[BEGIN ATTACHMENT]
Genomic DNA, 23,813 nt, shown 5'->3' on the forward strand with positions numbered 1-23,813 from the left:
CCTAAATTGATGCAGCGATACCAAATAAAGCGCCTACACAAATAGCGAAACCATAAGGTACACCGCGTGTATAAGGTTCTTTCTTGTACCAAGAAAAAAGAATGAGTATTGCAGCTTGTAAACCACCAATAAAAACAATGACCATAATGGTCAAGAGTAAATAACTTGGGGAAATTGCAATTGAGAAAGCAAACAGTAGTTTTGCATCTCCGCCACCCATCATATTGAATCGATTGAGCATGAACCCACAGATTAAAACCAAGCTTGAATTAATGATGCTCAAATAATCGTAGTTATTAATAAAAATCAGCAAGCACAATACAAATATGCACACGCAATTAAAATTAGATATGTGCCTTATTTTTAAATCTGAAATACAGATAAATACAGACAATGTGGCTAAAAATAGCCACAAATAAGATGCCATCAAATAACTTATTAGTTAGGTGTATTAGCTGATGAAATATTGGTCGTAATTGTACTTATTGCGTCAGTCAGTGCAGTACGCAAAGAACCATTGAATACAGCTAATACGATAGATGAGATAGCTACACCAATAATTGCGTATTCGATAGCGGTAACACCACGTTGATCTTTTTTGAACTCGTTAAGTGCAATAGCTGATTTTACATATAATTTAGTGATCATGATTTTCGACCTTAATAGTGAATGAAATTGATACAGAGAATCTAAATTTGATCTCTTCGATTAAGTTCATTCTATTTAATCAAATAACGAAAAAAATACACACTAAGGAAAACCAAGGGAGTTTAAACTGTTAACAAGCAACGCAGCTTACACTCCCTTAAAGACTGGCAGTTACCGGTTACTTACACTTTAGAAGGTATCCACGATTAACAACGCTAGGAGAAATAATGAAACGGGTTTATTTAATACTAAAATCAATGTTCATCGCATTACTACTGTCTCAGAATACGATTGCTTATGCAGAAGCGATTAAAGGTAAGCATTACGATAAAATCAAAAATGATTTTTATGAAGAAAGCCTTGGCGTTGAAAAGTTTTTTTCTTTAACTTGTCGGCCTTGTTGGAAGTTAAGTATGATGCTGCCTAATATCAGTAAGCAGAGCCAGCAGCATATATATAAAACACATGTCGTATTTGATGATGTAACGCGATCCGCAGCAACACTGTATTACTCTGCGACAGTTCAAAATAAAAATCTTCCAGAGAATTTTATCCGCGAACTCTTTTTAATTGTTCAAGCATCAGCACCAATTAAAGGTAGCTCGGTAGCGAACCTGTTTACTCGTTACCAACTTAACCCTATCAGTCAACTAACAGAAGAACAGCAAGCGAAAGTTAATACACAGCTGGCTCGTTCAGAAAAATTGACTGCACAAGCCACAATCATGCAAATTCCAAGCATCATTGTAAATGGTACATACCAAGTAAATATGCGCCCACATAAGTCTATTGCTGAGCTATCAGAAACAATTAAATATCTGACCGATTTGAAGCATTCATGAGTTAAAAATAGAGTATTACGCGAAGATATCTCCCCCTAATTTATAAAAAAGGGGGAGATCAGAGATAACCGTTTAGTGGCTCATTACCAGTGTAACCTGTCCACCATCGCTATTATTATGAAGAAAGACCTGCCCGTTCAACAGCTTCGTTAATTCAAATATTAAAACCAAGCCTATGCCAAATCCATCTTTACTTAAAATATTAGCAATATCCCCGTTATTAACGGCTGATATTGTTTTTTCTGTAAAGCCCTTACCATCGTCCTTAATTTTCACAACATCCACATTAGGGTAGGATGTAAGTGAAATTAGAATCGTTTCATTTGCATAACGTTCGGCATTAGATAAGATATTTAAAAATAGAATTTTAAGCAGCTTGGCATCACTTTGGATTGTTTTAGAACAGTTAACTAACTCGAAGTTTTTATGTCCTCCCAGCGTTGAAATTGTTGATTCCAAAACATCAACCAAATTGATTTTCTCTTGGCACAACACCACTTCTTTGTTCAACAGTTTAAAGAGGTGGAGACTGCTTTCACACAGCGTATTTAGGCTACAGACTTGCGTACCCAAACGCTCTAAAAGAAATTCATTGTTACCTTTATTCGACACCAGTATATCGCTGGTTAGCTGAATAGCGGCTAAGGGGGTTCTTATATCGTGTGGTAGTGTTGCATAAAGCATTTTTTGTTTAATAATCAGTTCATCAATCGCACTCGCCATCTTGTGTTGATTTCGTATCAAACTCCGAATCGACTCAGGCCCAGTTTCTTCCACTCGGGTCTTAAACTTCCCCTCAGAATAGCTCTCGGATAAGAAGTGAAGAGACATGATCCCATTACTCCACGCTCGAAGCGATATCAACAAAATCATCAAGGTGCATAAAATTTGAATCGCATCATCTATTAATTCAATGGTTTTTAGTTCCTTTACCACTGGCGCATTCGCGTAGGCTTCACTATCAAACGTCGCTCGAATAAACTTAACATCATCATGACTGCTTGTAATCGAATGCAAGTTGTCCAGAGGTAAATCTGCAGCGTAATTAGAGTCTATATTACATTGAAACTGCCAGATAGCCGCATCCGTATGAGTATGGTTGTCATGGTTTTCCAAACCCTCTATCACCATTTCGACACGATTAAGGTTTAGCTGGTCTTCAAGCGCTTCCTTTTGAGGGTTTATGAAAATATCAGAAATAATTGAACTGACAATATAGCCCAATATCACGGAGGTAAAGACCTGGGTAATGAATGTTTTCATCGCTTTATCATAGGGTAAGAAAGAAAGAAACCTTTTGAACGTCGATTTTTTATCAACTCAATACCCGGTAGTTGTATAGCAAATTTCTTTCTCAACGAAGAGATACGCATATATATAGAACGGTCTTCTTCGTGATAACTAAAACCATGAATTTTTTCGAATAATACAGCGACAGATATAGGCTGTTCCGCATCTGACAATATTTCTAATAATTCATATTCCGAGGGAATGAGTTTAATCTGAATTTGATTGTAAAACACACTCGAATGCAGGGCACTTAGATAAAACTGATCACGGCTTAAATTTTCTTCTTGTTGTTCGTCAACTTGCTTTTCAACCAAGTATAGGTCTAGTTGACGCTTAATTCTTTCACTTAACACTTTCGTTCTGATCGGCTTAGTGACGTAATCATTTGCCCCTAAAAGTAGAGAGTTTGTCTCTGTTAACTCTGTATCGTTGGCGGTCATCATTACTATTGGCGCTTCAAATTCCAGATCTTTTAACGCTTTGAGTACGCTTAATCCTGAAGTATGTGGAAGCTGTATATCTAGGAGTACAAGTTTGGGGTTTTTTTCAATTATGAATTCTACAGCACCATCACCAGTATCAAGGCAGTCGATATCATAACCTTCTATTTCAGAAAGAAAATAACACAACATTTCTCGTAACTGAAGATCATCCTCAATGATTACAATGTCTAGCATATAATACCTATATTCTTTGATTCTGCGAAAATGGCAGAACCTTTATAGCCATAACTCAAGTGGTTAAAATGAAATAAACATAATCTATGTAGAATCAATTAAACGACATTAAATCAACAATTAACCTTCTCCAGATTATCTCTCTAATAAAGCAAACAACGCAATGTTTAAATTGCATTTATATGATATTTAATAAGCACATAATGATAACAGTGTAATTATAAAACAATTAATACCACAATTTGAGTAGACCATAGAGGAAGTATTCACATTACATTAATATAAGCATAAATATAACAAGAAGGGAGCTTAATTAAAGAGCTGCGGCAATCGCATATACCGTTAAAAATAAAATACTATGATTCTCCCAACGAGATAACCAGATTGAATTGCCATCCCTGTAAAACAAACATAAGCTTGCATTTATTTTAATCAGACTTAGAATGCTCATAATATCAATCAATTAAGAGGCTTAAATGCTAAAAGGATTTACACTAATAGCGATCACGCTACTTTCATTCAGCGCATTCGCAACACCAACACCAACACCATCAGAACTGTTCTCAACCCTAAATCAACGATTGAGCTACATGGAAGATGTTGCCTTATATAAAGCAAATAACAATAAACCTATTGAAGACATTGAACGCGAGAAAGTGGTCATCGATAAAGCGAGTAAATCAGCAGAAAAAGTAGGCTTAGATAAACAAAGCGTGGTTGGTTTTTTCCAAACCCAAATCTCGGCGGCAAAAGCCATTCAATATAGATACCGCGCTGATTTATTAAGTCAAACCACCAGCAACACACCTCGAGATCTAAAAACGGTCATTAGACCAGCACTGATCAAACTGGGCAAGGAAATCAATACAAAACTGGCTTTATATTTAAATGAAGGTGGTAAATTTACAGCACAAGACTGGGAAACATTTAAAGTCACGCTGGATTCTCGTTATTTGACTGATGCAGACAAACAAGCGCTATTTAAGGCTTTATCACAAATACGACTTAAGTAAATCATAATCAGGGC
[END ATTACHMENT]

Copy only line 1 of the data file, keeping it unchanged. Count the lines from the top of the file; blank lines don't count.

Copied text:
Genomic DNA, 23,813 nt, shown 5'->3' on the forward strand with positions numbered 1-23,813 from the left: